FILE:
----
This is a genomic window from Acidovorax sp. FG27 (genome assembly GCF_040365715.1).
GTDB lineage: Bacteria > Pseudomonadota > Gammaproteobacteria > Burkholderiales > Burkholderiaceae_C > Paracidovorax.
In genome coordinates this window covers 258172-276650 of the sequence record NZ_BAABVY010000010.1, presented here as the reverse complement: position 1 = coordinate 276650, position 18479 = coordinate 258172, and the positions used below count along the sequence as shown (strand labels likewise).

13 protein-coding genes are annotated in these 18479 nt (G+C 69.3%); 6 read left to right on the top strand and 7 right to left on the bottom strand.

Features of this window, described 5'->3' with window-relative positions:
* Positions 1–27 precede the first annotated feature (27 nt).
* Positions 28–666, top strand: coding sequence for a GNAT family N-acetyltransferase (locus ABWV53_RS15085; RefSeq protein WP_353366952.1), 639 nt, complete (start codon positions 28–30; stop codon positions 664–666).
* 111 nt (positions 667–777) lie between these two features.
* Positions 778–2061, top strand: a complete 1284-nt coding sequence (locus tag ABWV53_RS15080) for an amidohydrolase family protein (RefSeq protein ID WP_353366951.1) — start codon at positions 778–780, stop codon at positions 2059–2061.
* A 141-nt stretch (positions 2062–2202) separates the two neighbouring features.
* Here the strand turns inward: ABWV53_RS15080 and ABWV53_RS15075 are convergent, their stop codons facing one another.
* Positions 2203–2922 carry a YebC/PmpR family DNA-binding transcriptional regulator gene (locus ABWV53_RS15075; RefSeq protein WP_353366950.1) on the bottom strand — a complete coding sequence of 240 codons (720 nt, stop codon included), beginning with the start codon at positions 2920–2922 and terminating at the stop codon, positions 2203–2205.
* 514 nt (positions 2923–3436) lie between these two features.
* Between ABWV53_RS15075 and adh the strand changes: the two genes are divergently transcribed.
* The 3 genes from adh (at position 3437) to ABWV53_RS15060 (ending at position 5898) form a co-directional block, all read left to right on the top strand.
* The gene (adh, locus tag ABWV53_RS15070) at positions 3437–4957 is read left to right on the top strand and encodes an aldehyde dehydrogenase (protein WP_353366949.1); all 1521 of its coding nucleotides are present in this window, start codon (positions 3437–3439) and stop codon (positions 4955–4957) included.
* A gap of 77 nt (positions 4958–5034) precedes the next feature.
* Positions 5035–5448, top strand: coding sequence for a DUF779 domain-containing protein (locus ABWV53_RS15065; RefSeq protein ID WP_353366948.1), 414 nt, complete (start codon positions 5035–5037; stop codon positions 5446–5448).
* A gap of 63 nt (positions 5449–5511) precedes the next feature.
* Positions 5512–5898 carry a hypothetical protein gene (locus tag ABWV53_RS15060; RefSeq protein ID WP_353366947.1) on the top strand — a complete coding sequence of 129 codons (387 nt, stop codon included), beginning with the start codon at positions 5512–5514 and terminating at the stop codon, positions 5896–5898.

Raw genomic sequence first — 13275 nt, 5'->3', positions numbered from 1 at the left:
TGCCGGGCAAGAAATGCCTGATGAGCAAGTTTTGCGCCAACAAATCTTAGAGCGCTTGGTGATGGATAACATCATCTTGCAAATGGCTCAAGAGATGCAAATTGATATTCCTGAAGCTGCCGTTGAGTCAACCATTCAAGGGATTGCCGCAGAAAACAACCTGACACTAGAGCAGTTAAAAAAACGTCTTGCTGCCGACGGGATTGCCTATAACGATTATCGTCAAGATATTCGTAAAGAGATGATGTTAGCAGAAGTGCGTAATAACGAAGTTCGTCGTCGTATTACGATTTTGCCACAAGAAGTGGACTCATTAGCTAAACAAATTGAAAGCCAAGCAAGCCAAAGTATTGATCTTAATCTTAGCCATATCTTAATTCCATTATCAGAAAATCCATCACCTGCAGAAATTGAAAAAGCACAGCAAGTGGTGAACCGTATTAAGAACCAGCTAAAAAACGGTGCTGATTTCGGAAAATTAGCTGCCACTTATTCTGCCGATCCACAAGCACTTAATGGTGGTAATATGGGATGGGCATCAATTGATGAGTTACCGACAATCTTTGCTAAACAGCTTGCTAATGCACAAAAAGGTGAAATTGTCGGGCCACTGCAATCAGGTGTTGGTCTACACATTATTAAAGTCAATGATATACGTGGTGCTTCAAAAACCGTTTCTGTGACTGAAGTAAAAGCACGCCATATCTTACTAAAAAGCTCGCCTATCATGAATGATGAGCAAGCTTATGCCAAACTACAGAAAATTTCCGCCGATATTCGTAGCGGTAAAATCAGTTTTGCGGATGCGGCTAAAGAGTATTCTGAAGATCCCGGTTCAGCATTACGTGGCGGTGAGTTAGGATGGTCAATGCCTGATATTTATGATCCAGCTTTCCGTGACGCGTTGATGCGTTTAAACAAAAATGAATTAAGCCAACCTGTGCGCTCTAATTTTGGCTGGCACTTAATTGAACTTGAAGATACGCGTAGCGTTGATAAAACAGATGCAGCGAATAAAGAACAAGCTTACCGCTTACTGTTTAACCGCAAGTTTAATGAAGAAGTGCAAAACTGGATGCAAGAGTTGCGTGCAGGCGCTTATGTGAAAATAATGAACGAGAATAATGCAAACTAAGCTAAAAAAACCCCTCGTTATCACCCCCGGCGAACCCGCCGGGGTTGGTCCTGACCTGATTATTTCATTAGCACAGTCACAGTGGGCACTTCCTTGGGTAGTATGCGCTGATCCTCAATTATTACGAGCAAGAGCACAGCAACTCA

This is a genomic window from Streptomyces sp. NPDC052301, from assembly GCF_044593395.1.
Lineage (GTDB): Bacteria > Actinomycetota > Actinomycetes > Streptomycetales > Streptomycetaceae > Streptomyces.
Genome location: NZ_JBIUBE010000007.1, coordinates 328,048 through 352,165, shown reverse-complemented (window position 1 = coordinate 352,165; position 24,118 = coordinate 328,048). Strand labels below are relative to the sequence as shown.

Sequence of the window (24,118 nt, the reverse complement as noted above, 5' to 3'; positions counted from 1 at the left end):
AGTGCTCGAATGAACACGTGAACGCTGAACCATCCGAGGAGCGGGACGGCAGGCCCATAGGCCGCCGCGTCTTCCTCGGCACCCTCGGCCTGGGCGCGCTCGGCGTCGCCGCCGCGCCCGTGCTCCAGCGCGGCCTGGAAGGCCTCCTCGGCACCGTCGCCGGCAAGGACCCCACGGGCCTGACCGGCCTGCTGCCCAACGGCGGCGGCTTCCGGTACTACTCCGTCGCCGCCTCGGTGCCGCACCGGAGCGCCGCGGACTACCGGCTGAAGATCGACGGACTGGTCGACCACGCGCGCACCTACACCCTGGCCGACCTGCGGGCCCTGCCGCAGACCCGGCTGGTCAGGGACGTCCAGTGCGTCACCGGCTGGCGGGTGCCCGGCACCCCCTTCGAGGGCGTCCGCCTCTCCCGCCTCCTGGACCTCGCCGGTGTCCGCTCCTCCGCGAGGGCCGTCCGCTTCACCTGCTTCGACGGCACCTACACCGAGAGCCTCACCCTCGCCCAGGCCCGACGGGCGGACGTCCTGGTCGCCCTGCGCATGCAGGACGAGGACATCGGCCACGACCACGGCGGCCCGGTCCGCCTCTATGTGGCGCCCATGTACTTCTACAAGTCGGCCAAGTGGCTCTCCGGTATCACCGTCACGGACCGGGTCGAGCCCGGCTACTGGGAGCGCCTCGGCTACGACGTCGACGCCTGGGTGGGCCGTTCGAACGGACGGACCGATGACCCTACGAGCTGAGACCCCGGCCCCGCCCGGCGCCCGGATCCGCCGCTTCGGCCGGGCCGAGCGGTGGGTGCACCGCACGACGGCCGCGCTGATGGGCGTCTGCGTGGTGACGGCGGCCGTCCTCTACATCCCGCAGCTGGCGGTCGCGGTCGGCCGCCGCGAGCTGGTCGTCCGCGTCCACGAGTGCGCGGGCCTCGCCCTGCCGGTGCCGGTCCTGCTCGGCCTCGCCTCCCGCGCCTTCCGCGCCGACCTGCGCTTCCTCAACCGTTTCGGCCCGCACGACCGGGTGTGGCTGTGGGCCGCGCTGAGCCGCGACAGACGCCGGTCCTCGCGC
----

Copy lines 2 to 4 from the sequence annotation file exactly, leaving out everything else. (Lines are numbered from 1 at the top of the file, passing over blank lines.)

GTDB lineage: Bacteria > Pseudomonadota > Gammaproteobacteria > Burkholderiales > Burkholderiaceae_C > Paracidovorax.
In genome coordinates this window covers 258172-276650 of the sequence record NZ_BAABVY010000010.1, presented here as the reverse complement: position 1 = coordinate 276650, position 18479 = coordinate 258172, and the positions used below count along the sequence as shown (strand labels likewise).

13 protein-coding genes are annotated in these 18479 nt (G+C 69.3%); 6 read left to right on the top strand and 7 right to left on the bottom strand.